In addition to nearly $300 million awarded in September for new and existing Certified Community Behavioral Health Clinics, $15 million in new grants will be awarded early next year thanks to the Bipartisan Safer Communities Act.
Senator Stabenow and Senator Blunt’s law created Certified Community Behavioral Health Clinics, transforming mental health and addiction services across the country.
Note to reporters and editors: Video b-roll of a CCBHC is available for download and use in reporting, courtesy of the U.S. Department of Health and Human Services (HHS).
Today, the U.S. Department of Health and Human Services (HHS), through the Substance Abuse and Mental Health Services Administration (SAMHSA), is announcing a new funding opportunity, authorized by the Bipartisan Safer Communities Act (BSCA), for states to develop and transform Certified Community Behavioral Health Clinics (CCBHCs) to address the country’s mental health crisis. CCBHCs provide crisis services that are available 24 hours a day, 7 days a week and serve anyone who requests care for mental health or substance use, regardless of their ability to pay.
In addition to the nearly $300 million awarded in September for new and existing CCBHCs, $15 million in additional funding is now being announced for CCBHC planning. This additional round of planning grants kicks off national CCBHC expansion under the Bipartisan Safer Communities Act, and will expand access to planning grants for CCBHC’s to all 50 states.
Today’s announcement builds on the progress President Biden has made in his commitment to tackling the country’s mental health crisis by expanding access to mental and behavioral health supports and services – a key priority outlined in his first State of the Union address.
“With these additional funds, we’re delivering on President Biden’s commitment to strengthen mental and behavioral health for all Americans, including people living in our nation’s most vulnerable communities,” said Health and Human Services Secretary Xavier Becerra. “Behavioral health is health. Period. There should be no distinction. This investment will bring us closer to that reality.”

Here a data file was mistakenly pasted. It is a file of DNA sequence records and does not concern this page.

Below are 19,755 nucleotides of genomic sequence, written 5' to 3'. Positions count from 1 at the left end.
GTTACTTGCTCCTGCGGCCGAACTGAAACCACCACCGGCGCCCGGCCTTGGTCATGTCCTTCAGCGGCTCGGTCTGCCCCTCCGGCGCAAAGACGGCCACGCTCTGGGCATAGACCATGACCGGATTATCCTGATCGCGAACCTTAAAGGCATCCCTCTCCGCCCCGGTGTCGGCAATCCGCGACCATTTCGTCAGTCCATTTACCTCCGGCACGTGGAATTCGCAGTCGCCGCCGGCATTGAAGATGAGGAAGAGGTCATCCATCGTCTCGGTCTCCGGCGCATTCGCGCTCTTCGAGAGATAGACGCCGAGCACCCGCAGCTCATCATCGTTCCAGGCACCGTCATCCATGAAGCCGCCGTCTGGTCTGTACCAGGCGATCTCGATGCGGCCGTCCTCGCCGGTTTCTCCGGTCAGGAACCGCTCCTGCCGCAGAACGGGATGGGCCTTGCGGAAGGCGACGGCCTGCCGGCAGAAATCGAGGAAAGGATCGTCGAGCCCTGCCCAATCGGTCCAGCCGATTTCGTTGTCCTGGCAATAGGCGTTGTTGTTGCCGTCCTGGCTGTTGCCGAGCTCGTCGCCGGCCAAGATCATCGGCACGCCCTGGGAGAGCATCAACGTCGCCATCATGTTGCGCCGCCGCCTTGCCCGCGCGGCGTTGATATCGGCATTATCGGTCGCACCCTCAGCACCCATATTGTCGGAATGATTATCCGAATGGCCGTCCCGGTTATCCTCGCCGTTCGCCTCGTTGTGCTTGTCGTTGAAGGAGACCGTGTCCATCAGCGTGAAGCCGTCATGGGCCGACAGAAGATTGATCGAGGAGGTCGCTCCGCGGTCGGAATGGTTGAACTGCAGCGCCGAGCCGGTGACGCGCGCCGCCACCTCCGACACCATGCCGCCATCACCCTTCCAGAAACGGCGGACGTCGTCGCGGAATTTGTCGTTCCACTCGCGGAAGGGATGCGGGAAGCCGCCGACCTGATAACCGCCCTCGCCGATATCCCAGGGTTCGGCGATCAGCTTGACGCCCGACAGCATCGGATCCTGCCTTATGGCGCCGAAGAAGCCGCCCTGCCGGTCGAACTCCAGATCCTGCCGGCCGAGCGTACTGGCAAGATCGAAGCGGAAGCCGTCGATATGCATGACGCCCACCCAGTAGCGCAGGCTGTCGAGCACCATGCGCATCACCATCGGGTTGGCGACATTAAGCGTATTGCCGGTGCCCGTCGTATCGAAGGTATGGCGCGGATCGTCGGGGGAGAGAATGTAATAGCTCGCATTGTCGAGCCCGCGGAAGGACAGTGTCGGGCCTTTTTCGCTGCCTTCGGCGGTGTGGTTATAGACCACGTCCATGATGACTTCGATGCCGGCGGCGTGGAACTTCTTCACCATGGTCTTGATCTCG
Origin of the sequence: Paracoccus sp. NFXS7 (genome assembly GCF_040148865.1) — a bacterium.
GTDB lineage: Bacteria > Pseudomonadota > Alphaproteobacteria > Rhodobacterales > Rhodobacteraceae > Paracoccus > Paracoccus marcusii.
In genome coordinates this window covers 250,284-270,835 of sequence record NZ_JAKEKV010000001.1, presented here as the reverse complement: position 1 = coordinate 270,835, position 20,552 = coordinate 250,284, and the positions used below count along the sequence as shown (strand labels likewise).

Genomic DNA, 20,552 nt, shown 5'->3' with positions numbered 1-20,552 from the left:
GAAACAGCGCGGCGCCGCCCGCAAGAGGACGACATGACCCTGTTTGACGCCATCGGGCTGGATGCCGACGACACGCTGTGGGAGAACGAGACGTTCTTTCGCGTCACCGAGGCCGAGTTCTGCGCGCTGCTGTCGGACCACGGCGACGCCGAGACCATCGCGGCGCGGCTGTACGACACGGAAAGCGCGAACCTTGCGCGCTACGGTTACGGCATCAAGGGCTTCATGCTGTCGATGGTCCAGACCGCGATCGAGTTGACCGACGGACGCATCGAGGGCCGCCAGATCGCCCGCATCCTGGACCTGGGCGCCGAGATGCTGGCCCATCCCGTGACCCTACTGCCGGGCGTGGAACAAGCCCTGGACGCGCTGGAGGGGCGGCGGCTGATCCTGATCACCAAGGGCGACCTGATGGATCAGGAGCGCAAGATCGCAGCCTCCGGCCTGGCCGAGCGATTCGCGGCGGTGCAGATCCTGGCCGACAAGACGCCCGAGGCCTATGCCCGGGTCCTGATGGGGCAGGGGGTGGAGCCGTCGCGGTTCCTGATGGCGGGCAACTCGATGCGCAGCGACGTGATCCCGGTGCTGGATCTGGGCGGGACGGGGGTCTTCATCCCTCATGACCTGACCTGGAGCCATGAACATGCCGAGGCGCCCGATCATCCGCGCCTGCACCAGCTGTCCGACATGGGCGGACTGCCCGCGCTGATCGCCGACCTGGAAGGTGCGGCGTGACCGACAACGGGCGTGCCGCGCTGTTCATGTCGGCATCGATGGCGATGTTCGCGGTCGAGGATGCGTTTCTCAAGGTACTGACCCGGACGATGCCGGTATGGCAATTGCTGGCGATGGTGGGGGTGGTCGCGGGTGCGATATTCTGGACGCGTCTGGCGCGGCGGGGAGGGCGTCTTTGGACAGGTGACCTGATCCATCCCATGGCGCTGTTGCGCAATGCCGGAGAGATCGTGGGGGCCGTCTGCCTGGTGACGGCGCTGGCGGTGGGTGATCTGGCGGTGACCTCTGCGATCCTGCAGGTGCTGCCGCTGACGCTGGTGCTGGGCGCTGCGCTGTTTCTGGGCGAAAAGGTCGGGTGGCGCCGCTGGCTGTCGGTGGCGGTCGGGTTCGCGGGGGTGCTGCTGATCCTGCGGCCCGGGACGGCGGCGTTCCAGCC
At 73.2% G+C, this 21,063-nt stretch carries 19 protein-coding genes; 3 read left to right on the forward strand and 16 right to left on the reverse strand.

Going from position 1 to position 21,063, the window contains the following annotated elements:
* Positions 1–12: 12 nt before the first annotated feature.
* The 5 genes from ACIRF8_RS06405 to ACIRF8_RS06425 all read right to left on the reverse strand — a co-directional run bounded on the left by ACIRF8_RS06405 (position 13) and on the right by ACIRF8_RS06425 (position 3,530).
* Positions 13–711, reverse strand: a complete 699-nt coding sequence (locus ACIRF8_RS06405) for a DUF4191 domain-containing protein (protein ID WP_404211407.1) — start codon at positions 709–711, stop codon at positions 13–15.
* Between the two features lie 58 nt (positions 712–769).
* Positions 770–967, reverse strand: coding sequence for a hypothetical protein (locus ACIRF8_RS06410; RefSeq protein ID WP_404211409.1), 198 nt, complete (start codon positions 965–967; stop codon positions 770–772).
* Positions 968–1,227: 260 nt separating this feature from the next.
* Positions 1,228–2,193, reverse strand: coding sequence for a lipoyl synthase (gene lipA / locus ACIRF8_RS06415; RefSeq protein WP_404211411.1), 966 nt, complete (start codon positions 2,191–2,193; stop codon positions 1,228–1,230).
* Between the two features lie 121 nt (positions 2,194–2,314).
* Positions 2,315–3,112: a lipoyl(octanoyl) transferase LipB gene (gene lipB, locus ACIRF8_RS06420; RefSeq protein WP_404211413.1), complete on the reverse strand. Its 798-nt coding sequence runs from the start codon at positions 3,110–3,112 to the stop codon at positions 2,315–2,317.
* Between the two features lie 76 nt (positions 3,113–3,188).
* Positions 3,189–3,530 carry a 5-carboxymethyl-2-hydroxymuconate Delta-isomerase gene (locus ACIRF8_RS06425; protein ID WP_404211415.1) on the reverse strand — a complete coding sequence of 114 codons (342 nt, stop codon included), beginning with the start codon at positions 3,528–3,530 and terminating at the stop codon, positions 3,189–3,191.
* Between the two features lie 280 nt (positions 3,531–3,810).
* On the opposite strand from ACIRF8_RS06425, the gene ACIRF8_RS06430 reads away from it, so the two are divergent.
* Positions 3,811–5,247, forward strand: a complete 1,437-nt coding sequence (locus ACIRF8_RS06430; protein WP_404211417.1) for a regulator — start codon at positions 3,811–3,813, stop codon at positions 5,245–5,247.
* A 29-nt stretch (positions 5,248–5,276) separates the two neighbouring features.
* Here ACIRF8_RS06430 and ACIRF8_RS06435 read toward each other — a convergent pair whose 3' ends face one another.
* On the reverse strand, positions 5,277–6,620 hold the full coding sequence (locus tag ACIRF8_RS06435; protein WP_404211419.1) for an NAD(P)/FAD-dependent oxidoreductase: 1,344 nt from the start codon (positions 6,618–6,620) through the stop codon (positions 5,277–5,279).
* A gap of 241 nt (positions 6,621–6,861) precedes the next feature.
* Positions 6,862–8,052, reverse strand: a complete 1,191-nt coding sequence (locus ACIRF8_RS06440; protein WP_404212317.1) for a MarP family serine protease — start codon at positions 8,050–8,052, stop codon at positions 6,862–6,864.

The Excellence in Mental Health and Addiction Treatment Act in 2014, led by Senators Debbie Stabenow (D-Michigan) and Roy Blunt (R-Missouri), transformed the way mental health and addiction services are funded, closing the gap in funding between physical and behavioral health care. The law created CCBHCs, which receive reimbursement through Medicaid for the full cost of services they provide at higher, more competitive rates than community mental health centers currently receive.
“Our mental health care and addiction initiative is a proven success story and is transforming mental health and addiction treatment across our country. Now, every state will be able to join and make sure health care above the neck is funded the same way as health care below the neck. Senator Blunt was a great partner with me in passing the Bipartisan Safer Communities Act, and together with the Biden-Harris Administration, our highly successful clinics will begin to reach people in every corner of our country,” said Senator Stabenow.
“Our Excellence in Mental Health demonstration program has shown that treating mental health like all other health is not only the right thing to do, it’s the smart thing to do,” said Senator Blunt. “For too long, emergency rooms and law enforcement have served as the de facto mental health care delivery system in our country. Certified Community Behavioral Health Clinics are changing that, helping people get the comprehensive behavioral health care they need, when they need it. Today’s announcement builds on the success we have seen in states that are currently part of the Excellence program, including Missouri and Michigan. I’m grateful for Senator Stabenow’s nearly decade-long partnership in this effort, and the support of the Biden administration. Giving every state the opportunity to be a part of the Excellence program is a huge milestone that will help millions of Americans live longer, healthier, happier lives.”